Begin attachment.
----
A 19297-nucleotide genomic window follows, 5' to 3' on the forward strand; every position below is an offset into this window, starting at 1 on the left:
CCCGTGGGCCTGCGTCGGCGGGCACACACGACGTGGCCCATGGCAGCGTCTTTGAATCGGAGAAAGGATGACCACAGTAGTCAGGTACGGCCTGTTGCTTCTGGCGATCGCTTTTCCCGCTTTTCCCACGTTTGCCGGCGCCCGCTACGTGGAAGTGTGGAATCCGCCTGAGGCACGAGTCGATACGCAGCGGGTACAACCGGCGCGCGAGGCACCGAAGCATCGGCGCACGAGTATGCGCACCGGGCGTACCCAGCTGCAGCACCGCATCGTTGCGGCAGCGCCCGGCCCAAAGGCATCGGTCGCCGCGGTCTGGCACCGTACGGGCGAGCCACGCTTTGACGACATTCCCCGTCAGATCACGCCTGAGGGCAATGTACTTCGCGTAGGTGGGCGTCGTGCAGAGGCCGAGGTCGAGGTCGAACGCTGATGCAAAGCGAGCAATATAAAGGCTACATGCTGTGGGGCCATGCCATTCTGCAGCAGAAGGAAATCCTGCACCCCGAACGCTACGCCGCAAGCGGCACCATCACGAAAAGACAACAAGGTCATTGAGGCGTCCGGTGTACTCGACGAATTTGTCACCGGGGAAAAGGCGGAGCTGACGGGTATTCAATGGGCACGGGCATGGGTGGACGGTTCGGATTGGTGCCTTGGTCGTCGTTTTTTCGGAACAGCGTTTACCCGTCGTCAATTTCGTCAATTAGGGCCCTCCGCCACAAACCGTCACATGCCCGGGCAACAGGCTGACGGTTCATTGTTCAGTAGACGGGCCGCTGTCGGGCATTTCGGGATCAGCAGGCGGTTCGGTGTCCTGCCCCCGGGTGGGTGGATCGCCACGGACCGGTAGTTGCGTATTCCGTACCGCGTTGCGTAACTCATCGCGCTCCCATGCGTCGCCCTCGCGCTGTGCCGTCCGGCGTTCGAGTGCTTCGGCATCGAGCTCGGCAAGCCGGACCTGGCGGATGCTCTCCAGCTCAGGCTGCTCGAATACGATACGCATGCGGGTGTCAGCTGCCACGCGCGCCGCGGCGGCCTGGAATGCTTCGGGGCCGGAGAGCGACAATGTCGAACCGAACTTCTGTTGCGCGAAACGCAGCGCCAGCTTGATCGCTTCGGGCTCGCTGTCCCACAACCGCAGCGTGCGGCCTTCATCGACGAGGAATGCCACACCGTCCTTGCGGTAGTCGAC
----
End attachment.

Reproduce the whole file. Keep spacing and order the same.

A 19297-nucleotide genomic window follows, 5' to 3' on the forward strand; every position below is an offset into this window, starting at 1 on the left:
CCCGTGGGCCTGCGTCGGCGGGCACACACGACGTGGCCCATGGCAGCGTCTTTGAATCGGAGAAAGGATGACCACAGTAGTCAGGTACGGCCTGTTGCTTCTGGCGATCGCTTTTCCCGCTTTTCCCACGTTTGCCGGCGCCCGCTACGTGGAAGTGTGGAATCCGCCTGAGGCACGAGTCGATACGCAGCGGGTACAACCGGCGCGCGAGGCACCGAAGCATCGGCGCACGAGTATGCGCACCGGGCGTACCCAGCTGCAGCACCGCATCGTTGCGGCAGCGCCCGGCCCAAAGGCATCGGTCGCCGCGGTCTGGCACCGTACGGGCGAGCCACGCTTTGACGACATTCCCCGTCAGATCACGCCTGAGGGCAATGTACTTCGCGTAGGTGGGCGTCGTGCAGAGGCCGAGGTCGAGGTCGAACGCTGATGCAAAGCGAGCAATATAAAGGCTACATGCTGTGGGGCCATGCCATTCTGCAGCAGAAGGAAATCCTGCACCCCGAACGCTACGCCGCAAGCGGCACCATCACGAAAAGACAACAAGGTCATTGAGGCGTCCGGTGTACTCGACGAATTTGTCACCGGGGAAAAGGCGGAGCTGACGGGTATTCAATGGGCACGGGCATGGGTGGACGGTTCGGATTGGTGCCTTGGTCGTCGTTTTTTCGGAACAGCGTTTACCCGTCGTCAATTTCGTCAATTAGGGCCCTCCGCCACAAACCGTCACATGCCCGGGCAACAGGCTGACGGTTCATTGTTCAGTAGACGGGCCGCTGTCGGGCATTTCGGGATCAGCAGGCGGTTCGGTGTCCTGCCCCCGGGTGGGTGGATCGCCACGGACCGGTAGTTGCGTATTCCGTACCGCGTTGCGTAACTCATCGCGCTCCCATGCGTCGCCCTCGCGCTGTGCCGTCCGGCGTTCGAGTGCTTCGGCATCGAGCTCGGCAAGCCGGACCTGGCGGATGCTCTCCAGCTCAGGCTGCTCGAATACGATACGCATGCGGGTGTCAGCTGCCACGCGCGCCGCGGCGGCCTGGAATGCTTCGGGGCCGGAGAGCGACAATGTCGAACCGAACTTCTGTTGCGCGAAACGCAGCGCCAGCTTGATCGCTTCGGGCTCGCTGTCCCACAACCGCAGCGTGCGGCCTTCATCGACGAGGAATGCCACACCGTCCTTGCGGTAGTCGAC